Photography Secrets for Shooting in Your Home

I’m not sure what I ever did to annoy Mother Nature, but it seems to me that every time I finish a project and need to photograph it, the weather turns ugly. Case in point: my cake stand was completed the day the tornadoes ripped through North Carolina. So I had to bust out some photography secrets I’ve learned.

3″ of water flooding our front walk after the tornado.

But, rather than be deterred by some nasty weather, I decided to use a few tricks I learned from some professional photographers I’ve worked with over the years. And, from a few photography blogs like: and and My3Boybarians.

One of the photography secrets I learned was how to bounce the light back onto the subject. To light the underside of the cake stand, I set a mirror next to the cake stand and angled it to reflect the light onto the bottom of the stand. I was careful not to let a strong highlight hit on the stand from the reflection.

Next I used a foam core board propped up against a chair. I positioned the board back and forth until I saw the light brightening the cake stand and dessert.

With just those two changes I was able to change my cake stand photo from this:

to this! Va va vooom!

Another one of my photography secrets I used while shooting some of my tutorials is to use two pieces of foam core to get a professional looking white background.

Sometimes if I’m feeling very perfectionist, I’ll use Photoshop to edit my photos. To erase the seam, I selected a color that is midway between the foreground and background foam core.

Then, I used the airbrush tool to paint out the seams that stand out.

Sometimes I really want to photograph a still life in an environment. Take my spray-painted bottles for example:

Whoa, that is one dark and dreary photo. Once again, I had finished the project and the clouds rolled in. So, here is how I dealt with fickle Mother Nature.

I put the bottles in the window to capture as much natural light as I could. Then, I backed away from my subjects and zoomed in with my lens. Next, I used a flash (egads, not a flash!) Yes, I used a flash, but I have the ability to change the flash exposure in my camera so it wouldn’t wash out the subject. And because I was far back from the vases, the flash wasn’t as harsh.

And here is the resulting photo!

I wouldn’t say it is perfect by any standards, but the photos look much more appealing. Don’t you think?

(At the time that I took the above photos, I didn’t have this great flash gadget. However, recently I ordered a Light Scoop and I love how it bounces the flash off the ceiling instead of the object. This is an inexpensive alternative to buying an external flash.)

To head off the inevitable camera question: I currently use a Canon T1i Rebel (SLR). However, I before I bought the Rebel I used a simple point and shoot camera and made some edits in Photoshop to compensate for the cheaper camera.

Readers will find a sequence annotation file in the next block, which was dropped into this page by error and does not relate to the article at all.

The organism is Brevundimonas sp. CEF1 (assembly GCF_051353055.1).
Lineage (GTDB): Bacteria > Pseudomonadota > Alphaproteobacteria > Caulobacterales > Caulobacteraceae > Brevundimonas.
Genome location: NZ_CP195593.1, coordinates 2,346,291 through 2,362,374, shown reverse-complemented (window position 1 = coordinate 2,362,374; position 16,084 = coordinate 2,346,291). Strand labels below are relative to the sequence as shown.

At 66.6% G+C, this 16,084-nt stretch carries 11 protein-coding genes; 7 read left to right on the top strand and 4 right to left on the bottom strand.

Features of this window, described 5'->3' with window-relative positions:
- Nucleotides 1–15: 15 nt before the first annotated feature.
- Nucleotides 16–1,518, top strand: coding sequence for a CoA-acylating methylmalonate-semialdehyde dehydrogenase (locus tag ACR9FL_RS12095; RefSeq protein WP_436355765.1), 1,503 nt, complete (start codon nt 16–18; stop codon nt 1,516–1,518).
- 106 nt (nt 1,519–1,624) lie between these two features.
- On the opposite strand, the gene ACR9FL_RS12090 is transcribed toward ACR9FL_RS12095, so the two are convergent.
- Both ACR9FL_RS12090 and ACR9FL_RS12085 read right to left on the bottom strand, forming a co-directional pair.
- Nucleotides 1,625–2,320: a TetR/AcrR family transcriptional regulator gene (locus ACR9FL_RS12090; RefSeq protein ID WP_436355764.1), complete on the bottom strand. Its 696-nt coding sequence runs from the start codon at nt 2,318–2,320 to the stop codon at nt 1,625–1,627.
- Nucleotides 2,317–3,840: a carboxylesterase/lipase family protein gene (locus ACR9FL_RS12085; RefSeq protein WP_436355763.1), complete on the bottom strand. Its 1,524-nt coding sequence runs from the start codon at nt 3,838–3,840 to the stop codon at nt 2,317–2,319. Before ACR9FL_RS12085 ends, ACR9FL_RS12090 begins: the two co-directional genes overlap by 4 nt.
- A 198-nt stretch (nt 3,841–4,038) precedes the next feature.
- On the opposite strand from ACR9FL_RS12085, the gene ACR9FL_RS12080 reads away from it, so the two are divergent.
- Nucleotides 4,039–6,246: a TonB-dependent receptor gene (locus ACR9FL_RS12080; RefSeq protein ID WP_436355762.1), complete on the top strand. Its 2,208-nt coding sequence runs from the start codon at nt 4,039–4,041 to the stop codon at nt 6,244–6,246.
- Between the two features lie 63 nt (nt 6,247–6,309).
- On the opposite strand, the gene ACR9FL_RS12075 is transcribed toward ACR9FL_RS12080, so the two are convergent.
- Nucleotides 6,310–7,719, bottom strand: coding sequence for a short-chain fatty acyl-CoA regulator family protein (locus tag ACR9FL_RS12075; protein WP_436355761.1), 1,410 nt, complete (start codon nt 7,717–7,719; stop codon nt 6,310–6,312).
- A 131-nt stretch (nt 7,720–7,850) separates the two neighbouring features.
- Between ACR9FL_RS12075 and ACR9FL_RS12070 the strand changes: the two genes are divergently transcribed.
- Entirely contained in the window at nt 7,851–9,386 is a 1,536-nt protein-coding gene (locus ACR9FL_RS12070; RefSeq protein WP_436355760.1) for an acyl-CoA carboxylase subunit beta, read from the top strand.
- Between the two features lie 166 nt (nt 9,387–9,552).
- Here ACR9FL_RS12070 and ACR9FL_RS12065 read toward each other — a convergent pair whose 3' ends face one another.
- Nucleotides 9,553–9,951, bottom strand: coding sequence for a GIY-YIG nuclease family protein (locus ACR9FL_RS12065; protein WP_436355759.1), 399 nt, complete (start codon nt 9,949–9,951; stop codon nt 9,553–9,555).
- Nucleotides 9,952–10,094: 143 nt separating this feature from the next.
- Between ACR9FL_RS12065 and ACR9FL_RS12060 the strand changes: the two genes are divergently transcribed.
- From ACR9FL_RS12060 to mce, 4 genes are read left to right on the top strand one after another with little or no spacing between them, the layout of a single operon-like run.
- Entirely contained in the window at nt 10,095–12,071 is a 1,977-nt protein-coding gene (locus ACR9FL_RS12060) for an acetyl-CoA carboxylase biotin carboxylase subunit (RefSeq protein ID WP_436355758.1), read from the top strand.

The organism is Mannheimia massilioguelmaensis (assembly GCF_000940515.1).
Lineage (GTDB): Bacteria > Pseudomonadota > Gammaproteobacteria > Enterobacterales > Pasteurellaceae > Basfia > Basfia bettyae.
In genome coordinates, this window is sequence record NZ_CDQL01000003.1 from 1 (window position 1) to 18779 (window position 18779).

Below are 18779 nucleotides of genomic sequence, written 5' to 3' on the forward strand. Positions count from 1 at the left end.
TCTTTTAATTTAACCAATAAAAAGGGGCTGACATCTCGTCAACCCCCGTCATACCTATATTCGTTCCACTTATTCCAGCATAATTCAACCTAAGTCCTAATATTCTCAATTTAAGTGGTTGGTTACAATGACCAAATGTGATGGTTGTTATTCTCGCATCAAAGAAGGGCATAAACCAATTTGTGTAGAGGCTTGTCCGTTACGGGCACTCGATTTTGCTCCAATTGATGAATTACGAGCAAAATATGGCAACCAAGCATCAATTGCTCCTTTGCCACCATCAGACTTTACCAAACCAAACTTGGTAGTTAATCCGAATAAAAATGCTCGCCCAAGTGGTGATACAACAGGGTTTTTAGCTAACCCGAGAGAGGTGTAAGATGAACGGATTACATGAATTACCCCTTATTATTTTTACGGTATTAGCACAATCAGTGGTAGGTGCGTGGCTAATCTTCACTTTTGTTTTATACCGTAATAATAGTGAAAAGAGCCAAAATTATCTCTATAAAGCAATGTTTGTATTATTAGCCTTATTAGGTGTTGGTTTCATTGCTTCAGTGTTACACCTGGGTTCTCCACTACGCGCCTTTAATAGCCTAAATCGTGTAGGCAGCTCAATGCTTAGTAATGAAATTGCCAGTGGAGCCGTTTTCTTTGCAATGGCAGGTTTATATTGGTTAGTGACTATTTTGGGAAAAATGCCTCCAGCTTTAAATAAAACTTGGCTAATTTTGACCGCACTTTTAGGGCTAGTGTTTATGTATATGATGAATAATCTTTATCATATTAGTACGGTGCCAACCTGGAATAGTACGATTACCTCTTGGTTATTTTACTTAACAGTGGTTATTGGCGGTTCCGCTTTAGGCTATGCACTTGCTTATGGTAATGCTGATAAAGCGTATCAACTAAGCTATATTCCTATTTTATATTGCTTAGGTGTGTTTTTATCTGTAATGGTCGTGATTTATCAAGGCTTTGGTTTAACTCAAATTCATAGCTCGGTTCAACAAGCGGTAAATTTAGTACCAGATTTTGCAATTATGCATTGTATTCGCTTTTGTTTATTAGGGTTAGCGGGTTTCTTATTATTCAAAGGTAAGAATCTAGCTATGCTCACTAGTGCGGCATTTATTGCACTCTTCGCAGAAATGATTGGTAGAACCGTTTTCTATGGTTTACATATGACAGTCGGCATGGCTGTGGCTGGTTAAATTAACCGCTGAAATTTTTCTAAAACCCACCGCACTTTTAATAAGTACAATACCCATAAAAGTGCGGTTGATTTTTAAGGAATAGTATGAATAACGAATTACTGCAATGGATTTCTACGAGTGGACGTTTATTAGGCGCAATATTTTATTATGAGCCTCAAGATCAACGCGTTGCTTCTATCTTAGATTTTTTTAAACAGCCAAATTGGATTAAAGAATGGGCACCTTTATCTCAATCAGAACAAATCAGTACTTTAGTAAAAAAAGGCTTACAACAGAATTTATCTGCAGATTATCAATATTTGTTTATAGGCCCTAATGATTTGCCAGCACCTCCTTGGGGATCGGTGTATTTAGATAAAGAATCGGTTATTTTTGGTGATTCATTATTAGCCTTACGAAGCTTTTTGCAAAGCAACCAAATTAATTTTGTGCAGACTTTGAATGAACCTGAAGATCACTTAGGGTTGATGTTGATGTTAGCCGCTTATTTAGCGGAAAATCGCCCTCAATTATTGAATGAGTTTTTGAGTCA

First I select Auto Tone and if I’m happy with the changes PS made, I move on to the Auto Contrast.

To make the colors more vivid, I play with the Vibrancy and Saturation Settings:

Finally, to give the details that crisp focus look, I add the Sharpen filter:

There are oodles of other fixes that Photoshop can perform on your photos, but these are the ones I use the most.

Do you have any photography tips or tricks? I’d love to hear them.

My friend Megan (Honey We’re Home) has a great post all about using your SLR! Check it out HERE.

59 replies
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  1. Ann
    Ann says:

    Thank you for the awesome tips! Possibly, one of the best blogs I have come across! I am new to photography and love the tricks you have shared! Keep on!

  2. Linda Leyble
    Linda Leyble says:

    Hi – great tips. Thanks so much. I just got a Nikon DSLR and I have to lean how to use it better. A little nervous but – I will get over the fear.

    Meanwhile, your tips about the mirror and the foamcore are really great. And your PhotoShop tips – very understandable.

    Now, all I have to do is to learn how to use the dials on my camera!


  3. Shelly
    Shelly says:

    If I may offer a tip (and please don’t use the photos on my site as a judge, I use my iPhone) for the “professional looking white background”, instead of using two foam coare pieces set together and photoshopping out the seam, use a large piece of white construction paper. Lean it up against the wall and allow it to curve on the floor. Same effect, no seam 🙂

  4. laurie
    laurie says:

    …thanks for sharing these ideas on photography….no matter what you do your pictures look great…furthermore, I was in North Carolina as well visiting my sister when the tornados hit….s-c-a-r-y is all I can say. We were at the Museum of Natural History (or something similar)…my sister is in Jamestown. Keep up the great blog – thoroughly enjoying all your posts and hard work!!!

  5. ColleenwithMurals&More
    ColleenwithMurals&More says:

    Absolutely awesome, as always! Question: any ‘secret’ to lighting artwork? I don’t use flash (I have a point ‘n shoot Kodak) try to use natural light, but am wondering about foamcore/mirror trick for canvas. Have you tried it?


Trackbacks & Pingbacks

  1. […] Photography Secrets for Shooting Indoors […]

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  3. […] photography secrets at Pretty Handy Girl will be helpful for that next project you’re shooting indoors. Mirrors and […]

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